The U.S. Dollar, as the world’s major reserve currency, has recently faced speculation about its decline and potential loss of status due to “de-dollarization.” This refers to the movement away from using the U.S. dollar as the primary currency for global trade and investment. Adding fuel to the fire, China is starting to use the Chinese yuan in commodity trades with select trading partners, and Brazil and Argentina are considering a common currency. However, while there may be a trend towards diversification of currencies in global transactions, the argument that the dollar is on the verge of losing its reserve currency status is likely overstated.
One of the main reasons for the speculation is the decline of the U.S. dollar’s value over the past six months. According to various indices, it has fallen by about 8–10 percent in both real and nominal terms since late last year. However, the decline over the last six months came after a period of appreciation for the dollar, which had been propelled higher by relatively high U.S. interest rates compared to other major countries, strong capital inflows, and its status as a “safe haven” currency. In fact, the dollar’s value had increased 1.4 times from its 2011 low to its peak in 2022, adjusted for inflation.
More recently, the dollar’s relative underperformance during the recent banking crisis added to the speculation that the dollar might be losing its status as a “safe haven” currency during times of financial stress. Given the spike in volatility and systemic risk concerns arising from bank stress, many investors were puzzled by the dollar’s underperformance relative to foreign currencies. As the banking crisis unfolded, markets quickly shifted focus from the possibility of more Fed hikes and a 6% terminal interest rate to the prospect of tighter credit, increased risk of recession, and the likelihood of Fed interest “cuts” within the coming months. We believe that rather than furthering the argument for de-dollarization, the recent underperformance of the dollar was due to the rapid downshift in forward interest rate expectations.
Further, the recent decline in the dollar’s value does not necessarily indicate a major shift away from the dollar as the world’s reserve currency. While it is true that the dollar’s share of global reserves has declined gradually over the past 20 years as central banks diversified their holdings, the dollar still represents about 60% of global reserves. This is only a modest decline from 67% two decades ago. Moreover, allocations of reserves to other currencies such as the British pound and Canadian dollar have gained only incrementally. A reserve currency needs to be freely convertible and have deep, liquid bond markets to be considered “safe” for foreign central banks to hold. The U.S. market for Treasury securities fits that role.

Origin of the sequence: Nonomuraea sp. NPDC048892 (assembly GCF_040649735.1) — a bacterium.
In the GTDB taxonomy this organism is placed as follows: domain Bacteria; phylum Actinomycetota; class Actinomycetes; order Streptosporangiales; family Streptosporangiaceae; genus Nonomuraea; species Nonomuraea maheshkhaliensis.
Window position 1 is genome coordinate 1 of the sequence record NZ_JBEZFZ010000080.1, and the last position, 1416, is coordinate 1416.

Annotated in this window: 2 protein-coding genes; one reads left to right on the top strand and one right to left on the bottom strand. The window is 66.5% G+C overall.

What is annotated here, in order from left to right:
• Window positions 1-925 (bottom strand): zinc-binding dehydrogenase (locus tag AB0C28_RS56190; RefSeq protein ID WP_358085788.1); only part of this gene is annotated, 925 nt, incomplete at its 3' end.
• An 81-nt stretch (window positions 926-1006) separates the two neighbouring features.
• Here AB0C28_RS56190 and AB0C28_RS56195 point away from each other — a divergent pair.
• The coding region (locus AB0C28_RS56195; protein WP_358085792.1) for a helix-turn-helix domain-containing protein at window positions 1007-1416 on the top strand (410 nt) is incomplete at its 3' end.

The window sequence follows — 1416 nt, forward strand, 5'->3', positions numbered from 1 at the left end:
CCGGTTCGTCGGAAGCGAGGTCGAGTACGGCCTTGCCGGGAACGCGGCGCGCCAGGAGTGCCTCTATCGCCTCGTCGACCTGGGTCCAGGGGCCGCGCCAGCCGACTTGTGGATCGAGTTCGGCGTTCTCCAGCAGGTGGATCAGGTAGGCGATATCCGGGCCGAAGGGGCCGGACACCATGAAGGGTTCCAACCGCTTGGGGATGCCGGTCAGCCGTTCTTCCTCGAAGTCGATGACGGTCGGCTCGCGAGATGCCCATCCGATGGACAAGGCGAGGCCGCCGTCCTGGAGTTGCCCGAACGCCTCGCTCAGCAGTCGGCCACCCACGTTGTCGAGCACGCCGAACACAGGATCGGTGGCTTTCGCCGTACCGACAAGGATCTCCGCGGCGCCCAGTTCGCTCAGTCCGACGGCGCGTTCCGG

One of the reasons why the dollar remains dominant is the size and openness of the U.S. market. While other major countries’ markets may have some of the same qualities, they have limitations that prevent them from becoming a viable alternative to the dollar. For example, Europe’s bond markets are more fragmented than the U.S. market, although a movement towards Euro-denominated sovereign debt issuance could potentially strengthen the Euro’s position. Japan’s bond market is closely controlled by its central bank, which owns the majority of its government debt. China, on the other hand, has capital controls in place, and its currency is not freely convertible. Relaxing capital controls would mean relinquishing control over investment flows, which could ignite inflation and expose China’s yuan to decline if domestic investors moved their money elsewhere.
It is also important to note that recent non-dollar transactions in yuan, which have raised alarm about the potential decline of the dollar, accounted for less than 2% of global trade in 2022. This indicates that the impact of these transactions on the demand for dollars is relatively benign.
Furthermore, there is no evidence that major foreign holders of our currency are poised to suddenly shift away from U.S. dollars. Despite the recent decline in the dollar’s value, there are few indications that foreign central banks are actively divesting from the dollar in a significant way. While there may be some countries exploring alternatives like the yuan or considering a common currency, these efforts are in their early stages and have not posed a significant threat to the dollar’s status as the world’s reserve currency.
We think current concerns over the death of the dollar as the world’s reserve currency are largely overstated. As part of our diversification strategy, we actively invest in multinational and foreign securities to hedge against declines in the U.S. dollar. We will continue to remain vigilant of any possible changes affecting our thesis and make prompt changes to our managed portfolios if needed.